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Change and How to Cope with It
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Everything changes, doesn't it?

I know this with my head; it's something in my heart that resists it.

The Buddha said there are five processes over which none of us has any control…

Growing old is one. And, isn't that the truth? If you don't believe it, fetch the picture album off the bookshelf. But be prepared.

As for me, I need no reminders about age. My kids remind me almost daily. "Dang, Dad, you're old!" And, it's true. I got hair growing in places today that should have "No Trespassing" signs posted all around.

Then, there's the process of avoiding illness. Someone probably needs to tell the "faith healers." I think they missed this lesson from the Buddha. Heck, if you believed half the nonsense faith healers preach at their faith healing conferences, nobody would ever get sick or grow old. Much less, eventually die. Two of the "big name" healers who used to be on television every day, you don't even see anymore. I know why. I saw her in a newspaper picture not long ago. She was no longer the stunning blonde whose faith kept her from ever getting sick. Age finally caught up.

These faith healers all think illness is of the "devil" and that, if you get sick, it might not be your fault, but you'd better get over it pretty quickly, or admit something has gone bad wrong with your faith.

Then, of course, the Buddha said, "dying" is another one of those processes. But who wants to think about death?

Next.

He mentioned two more.

The decay of things is one.

Don't have to tell my wife, Pam, about this one. Damn, she can smell decay faster than a beagle hound can pick up the scent of an Easter bunny. She thinks the "Sell by" date on a pound of Ground Chuck means you'd better have cooked, eaten, digested, and defecated that burger before the "Sell by" date or you'll get the Shingles or, worse, come down with AIDS.

Then, as if the "decay of all things" didn't cover "all things," the Buddha said, "Oh, and there's one more process of 'impermanence' or change that's unavoidable…that is, can't be stopped…and that is…well…that is, EVERYTHING!"

Which is why you can be coasting along…holding a good job. Or, at least, a pretty good job, anyway. Not perfect but then, what is? The income's not bad and you've made a few friends and you all occasionally get together on Saturday nights and drink a few cold ones.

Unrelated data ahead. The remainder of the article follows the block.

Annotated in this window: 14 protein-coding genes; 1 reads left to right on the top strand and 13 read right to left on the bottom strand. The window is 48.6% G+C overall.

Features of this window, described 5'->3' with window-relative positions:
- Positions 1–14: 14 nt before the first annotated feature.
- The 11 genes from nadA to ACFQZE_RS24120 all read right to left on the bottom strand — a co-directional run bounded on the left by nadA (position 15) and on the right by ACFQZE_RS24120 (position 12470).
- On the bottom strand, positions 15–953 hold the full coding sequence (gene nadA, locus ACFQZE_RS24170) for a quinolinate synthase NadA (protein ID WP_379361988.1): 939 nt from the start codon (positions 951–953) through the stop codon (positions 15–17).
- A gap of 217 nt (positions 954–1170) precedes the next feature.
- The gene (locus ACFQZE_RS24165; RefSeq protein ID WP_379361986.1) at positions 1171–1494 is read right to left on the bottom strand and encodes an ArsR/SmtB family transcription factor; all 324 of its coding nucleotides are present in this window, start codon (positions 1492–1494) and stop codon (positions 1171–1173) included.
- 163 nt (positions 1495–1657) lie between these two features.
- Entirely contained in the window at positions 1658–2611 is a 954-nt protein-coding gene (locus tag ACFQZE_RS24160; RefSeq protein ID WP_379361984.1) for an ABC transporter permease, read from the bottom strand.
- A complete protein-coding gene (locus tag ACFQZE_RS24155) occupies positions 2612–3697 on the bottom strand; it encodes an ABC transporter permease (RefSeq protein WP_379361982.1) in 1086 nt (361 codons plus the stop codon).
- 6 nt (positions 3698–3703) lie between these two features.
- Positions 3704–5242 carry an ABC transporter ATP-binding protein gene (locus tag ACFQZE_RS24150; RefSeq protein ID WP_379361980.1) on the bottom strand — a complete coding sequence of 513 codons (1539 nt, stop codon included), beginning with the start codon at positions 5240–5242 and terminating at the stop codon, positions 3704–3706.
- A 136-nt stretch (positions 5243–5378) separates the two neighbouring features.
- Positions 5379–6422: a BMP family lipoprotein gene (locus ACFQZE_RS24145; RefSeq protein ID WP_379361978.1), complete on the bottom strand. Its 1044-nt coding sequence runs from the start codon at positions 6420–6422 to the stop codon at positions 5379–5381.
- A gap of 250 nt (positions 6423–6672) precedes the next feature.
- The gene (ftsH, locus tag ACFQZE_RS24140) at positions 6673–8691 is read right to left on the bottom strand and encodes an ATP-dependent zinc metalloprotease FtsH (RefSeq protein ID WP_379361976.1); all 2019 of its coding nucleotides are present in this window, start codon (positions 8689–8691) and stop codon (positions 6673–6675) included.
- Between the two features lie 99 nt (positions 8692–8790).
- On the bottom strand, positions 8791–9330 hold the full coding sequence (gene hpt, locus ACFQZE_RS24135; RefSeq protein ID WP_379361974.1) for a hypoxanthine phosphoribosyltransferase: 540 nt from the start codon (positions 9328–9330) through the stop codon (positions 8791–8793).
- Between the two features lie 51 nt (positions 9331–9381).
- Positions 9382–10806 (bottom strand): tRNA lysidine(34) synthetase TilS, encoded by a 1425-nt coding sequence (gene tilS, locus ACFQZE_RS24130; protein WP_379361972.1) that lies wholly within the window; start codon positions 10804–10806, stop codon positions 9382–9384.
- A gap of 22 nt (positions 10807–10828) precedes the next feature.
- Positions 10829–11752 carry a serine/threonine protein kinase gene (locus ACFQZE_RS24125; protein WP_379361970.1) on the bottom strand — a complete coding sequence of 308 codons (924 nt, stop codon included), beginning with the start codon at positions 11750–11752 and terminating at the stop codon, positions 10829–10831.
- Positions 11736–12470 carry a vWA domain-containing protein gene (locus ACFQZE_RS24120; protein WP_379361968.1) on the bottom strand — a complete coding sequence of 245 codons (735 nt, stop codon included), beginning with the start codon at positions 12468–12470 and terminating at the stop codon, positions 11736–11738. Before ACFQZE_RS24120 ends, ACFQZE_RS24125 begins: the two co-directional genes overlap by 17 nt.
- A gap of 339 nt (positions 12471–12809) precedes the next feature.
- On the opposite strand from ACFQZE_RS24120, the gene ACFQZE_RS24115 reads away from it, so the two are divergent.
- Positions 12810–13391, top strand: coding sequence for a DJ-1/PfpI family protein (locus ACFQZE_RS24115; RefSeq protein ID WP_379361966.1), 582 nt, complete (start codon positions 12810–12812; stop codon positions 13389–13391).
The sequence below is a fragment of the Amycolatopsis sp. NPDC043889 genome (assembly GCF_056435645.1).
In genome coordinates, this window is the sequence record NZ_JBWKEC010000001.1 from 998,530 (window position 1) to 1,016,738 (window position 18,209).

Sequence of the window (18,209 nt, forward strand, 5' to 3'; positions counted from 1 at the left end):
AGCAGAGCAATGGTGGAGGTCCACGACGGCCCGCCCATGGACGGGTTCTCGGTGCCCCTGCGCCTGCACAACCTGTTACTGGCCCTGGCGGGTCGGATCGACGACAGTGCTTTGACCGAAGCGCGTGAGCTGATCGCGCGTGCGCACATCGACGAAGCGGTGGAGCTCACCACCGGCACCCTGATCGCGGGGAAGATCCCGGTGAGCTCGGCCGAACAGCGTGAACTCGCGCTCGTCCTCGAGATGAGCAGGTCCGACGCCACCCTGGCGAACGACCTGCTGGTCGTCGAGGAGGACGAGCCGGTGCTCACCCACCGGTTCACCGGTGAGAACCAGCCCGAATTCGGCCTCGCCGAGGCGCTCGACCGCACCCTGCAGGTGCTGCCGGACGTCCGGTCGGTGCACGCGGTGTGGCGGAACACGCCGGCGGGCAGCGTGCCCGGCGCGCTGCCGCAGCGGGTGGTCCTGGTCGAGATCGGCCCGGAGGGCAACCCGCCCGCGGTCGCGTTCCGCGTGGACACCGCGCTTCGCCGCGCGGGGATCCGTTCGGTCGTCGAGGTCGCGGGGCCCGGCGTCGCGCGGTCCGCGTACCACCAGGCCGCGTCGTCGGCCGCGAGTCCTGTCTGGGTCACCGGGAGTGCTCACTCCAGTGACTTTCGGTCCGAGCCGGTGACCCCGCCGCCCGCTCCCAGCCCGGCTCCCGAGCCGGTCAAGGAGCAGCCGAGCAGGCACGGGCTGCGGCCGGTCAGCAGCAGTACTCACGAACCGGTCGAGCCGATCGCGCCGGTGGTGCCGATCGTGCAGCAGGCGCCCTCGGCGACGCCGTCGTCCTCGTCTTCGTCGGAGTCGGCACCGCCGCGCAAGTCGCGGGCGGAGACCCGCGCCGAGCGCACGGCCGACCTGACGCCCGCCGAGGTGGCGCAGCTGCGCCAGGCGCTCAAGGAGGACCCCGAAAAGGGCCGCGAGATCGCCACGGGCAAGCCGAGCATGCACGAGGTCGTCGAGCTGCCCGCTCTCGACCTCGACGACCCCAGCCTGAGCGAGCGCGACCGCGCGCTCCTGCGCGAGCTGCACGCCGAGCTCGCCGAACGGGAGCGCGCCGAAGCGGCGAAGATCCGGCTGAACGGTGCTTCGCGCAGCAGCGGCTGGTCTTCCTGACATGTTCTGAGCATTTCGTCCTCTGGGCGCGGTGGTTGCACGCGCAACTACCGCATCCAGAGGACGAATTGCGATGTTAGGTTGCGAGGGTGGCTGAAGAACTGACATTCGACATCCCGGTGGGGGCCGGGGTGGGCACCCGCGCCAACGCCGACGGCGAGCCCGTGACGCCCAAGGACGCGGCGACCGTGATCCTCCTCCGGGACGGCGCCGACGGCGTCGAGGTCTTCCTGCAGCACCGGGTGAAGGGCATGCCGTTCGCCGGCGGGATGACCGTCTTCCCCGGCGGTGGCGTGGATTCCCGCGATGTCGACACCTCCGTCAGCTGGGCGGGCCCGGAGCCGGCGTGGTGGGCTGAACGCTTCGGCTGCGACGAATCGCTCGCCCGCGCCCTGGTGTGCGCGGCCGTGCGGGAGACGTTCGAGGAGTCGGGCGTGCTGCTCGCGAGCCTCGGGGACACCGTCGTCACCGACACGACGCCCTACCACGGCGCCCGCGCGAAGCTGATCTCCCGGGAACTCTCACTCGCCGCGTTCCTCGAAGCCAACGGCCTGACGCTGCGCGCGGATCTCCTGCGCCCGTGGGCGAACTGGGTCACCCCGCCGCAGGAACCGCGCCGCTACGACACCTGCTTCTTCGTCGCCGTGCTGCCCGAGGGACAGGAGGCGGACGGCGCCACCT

But then, all-of-a-sudden…for no gosh-darn reason you can think of…but, out-of-the blue, you arrive at work one morning only to find a pink slip on the desk.

It's over. Capoot! You're history.

Or, you're married…and, no, it, too, isn't perfect. But a hell-of-a-lot better than your next door neighbor's marriage. Why, there are times when you come home from work…at the job you used to have, anyway…and you can hear them screaming at one another from inside their house and you're still in your car, sitting in the driveway.

But then, one day, you come home only to find a note your spouse left on the kitchen table.

You should have trusted your instincts.

Then, there's the kids. You're going along as a parent and there are times you wonder if the day will ever come when they'll not need you? Then, the day comes when you wonder if the day will ever come when they'll ever need you again?

It's a gray, cold wintry day outside. The air feels lonely. Just how you feel at times.

Just how I feel today.

Have you ever had a friendship with someone and it was strong and filled with laughter and good times and you thought nothing would ever change?

But then it does. And you can't quite put your finger on why. But things just don't seem the same anymore. "It's their fault, of course," you say to yourself.

"You're the same person. They're the one's who've changed. Right?"

Don't you know, you've both changed.

So, what do you do? How do you cope?

That might be the wrong question.